You can buy benches with different type tops from steel to butcher block. Often you buy the legs and the top seperate.

November 30, 2006, 07:33 PM

Here's mine. It's an old banquet table from my American Legion Hall. The only metallic I reload is .32 Win Spec with a Lee Loader (yes you do use a hammer to get the new primer in)

I reload mostly shotgun with the loaders mounted in cake pans and clamped to the table, so it doesn't get the torque/pressure that a metallic press will inflict. Plus having a ton of crap on it helps. Several sheets of thick plywood (not OSB or particle board) make a great top for any bench.


(PS. The Pacifc DL-350 is not pictured as it's out in the garage being cleaned up.)

highlander 5
November 30, 2006, 07:54 PM
Home Depot has or had work bench kits but I don't remember the cost and I think Dillon might have a bench kit as well. what ever you do make sure you make the top 1 1/2 ' thick my first bench top was 3/4 '
after three stroke on a single stage press I cracked the top. Bought a sheet of 3/4' plywood and re enforced the top of the bench 2 1/4' thick didn't crack after that

December 1, 2006, 12:23 AM

this one from sears has been working out great for me, extremely sold, no flex at all with my hornady progessive press.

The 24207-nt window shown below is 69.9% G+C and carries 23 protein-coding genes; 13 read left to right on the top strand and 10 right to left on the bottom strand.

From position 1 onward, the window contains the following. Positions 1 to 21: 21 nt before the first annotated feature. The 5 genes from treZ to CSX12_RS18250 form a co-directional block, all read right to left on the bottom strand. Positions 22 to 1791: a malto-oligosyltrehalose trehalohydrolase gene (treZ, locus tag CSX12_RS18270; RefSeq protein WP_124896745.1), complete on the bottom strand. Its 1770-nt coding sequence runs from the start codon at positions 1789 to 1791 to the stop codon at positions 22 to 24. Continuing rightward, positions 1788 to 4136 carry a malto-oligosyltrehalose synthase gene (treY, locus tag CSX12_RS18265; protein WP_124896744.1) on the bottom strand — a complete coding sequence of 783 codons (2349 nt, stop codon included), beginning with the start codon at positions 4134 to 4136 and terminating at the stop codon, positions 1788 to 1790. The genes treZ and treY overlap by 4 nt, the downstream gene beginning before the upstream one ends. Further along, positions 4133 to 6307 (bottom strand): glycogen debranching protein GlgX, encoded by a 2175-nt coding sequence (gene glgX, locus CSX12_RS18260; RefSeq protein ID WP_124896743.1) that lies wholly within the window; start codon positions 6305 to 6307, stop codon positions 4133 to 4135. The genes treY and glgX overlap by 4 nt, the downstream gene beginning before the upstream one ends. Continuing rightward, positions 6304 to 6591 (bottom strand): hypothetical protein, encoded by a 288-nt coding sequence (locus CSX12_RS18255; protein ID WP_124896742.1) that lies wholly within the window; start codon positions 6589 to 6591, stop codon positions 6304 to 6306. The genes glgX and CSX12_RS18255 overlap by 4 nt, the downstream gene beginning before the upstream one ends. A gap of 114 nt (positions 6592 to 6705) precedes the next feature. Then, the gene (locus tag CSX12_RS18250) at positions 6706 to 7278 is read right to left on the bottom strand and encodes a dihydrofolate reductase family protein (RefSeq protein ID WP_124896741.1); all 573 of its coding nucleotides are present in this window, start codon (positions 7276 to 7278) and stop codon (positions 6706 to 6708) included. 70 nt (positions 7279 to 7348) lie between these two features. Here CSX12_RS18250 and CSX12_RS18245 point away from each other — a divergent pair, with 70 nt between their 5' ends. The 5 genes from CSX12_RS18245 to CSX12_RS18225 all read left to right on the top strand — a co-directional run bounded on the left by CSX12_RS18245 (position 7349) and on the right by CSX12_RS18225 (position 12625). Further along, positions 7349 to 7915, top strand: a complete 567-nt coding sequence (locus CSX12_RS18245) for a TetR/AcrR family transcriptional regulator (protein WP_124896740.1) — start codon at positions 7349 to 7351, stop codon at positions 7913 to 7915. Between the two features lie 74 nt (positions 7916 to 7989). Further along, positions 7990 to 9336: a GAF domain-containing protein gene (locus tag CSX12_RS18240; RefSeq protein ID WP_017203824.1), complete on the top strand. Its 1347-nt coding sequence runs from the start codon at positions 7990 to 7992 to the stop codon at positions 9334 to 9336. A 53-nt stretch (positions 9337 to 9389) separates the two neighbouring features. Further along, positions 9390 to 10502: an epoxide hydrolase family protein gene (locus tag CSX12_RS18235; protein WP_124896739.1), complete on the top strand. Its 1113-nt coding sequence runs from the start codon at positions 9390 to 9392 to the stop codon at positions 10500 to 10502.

it was $88 for the black friday sale, price back up again I guess

Ben Shepherd
December 1, 2006, 09:12 AM
I built a pice of countertop into the wall for a bench. Attatched a 2X4 to the wall, put the countertop on that with common brackets and prefabed table legs on the front. Rock solid. I weigh 225, and I can stand on the thing with no flex.

Total cost around 150 bucks. Four hours worth of work.

I reccomend a white surface for better visibility.

December 5, 2006, 05:23 AM
I have a table similar to scout26 above, what I did differently was taking a 2x4 about 4' long and another about 3' long and used c-clamps to fasten them to the table (4' on top, 3' on bottom). The 4 footer hangs off the table, and I mounted my Lee Pro 1000 there. I did it this way because of space constraints, I don't have room for a dedicated reloading bench, but I can un-mount this one and store it in the closet or whatever until I use it next. So far, no problems, except for envying those with a real reloading table. :)